Light is simply amazing. I can't wait to get out there in the morning and see what it will do. For the time being, I'm leaving all of the other lights on the bike in case the battery runs out or something blows up, but hopefully eventually I can remove them. Time will tell...

    All in all, I spent $5 on the bulb at Lowes and maybe another $5 on connectors and what not. I did try to find a way to dim it a little with no success. A rheostat from Radio Shack worked great, but being rated at only 3 watts it started smoking in under 30 seconds. I'm going to try a dimmer switch from a camper supply store when I get a chance. I'll update the thread as I make progress.

    Here's the pics...

    First, a flash pic of the garage door for reference:



    Next, the $13 Schwinn 3 LED light I bought that's actually pretty bright:



    And the $15 Bell Xenon light. This is what I have been riding with. Sucks doesn't it?



    And now with the MR16 turned on...



    The battery pack...



    And pics of the PVC coupler with the bulb in it:




    I'm going to keep working on the enclosure and seal up the back and paint it all. I just got it to here and threw it on the bike to test the light output. I'll probably put the battery in a tailbag or something eventually if I don't find another more secure way to mount it. Like I said, I'll find out how this all does in the morning and I'm sure I'll be making adjustments.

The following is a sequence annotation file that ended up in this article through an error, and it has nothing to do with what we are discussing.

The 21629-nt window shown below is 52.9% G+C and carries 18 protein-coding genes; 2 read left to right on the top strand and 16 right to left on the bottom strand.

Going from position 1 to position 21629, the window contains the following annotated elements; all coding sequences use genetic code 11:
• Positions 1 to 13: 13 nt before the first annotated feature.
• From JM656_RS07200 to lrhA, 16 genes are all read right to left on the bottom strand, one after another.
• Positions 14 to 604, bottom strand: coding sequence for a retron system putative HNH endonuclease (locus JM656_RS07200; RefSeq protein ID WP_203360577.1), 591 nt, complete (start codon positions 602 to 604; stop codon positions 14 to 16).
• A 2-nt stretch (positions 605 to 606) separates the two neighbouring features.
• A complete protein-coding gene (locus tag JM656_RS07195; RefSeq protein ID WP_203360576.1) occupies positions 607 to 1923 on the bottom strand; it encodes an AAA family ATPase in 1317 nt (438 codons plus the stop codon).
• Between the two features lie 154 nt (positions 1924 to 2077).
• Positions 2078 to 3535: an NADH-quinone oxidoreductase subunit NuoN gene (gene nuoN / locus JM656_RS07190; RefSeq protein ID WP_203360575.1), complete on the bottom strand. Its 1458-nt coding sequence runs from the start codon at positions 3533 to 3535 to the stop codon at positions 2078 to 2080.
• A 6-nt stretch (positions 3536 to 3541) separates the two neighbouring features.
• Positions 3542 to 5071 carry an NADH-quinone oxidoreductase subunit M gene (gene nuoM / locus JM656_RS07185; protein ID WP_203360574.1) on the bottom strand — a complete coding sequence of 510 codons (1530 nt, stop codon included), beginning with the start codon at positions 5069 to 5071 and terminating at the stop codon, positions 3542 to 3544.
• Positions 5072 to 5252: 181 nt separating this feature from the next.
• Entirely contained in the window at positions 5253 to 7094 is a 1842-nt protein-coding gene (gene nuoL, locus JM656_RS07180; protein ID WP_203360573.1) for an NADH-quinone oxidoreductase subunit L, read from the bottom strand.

Ideas? Comments? Suggestions?

  2. #2
    Dirt Bomb sknhgy's Avatar
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    I like the simplicity of your light. Please, keep up the effort. Let's see what you come up with.
    more cops have been killed by donuts than guns in chicago it is a medical fact ask any doctor.

  3. #3
    World's slowest cyclist.
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    Looks like you have the light enclosed in PVC. If that overheats and melts you can always go with a metal pipe. I'm sure they have plenty at the hardware store. Like the cordless drill battery idea. Very cool. I don't know how efficient a dimmer would be though. Wouldn't you just end up dumping extra energy in to the dimmer? I don't know how the professionally designed lights do their dimming. PWM electronics perhaps?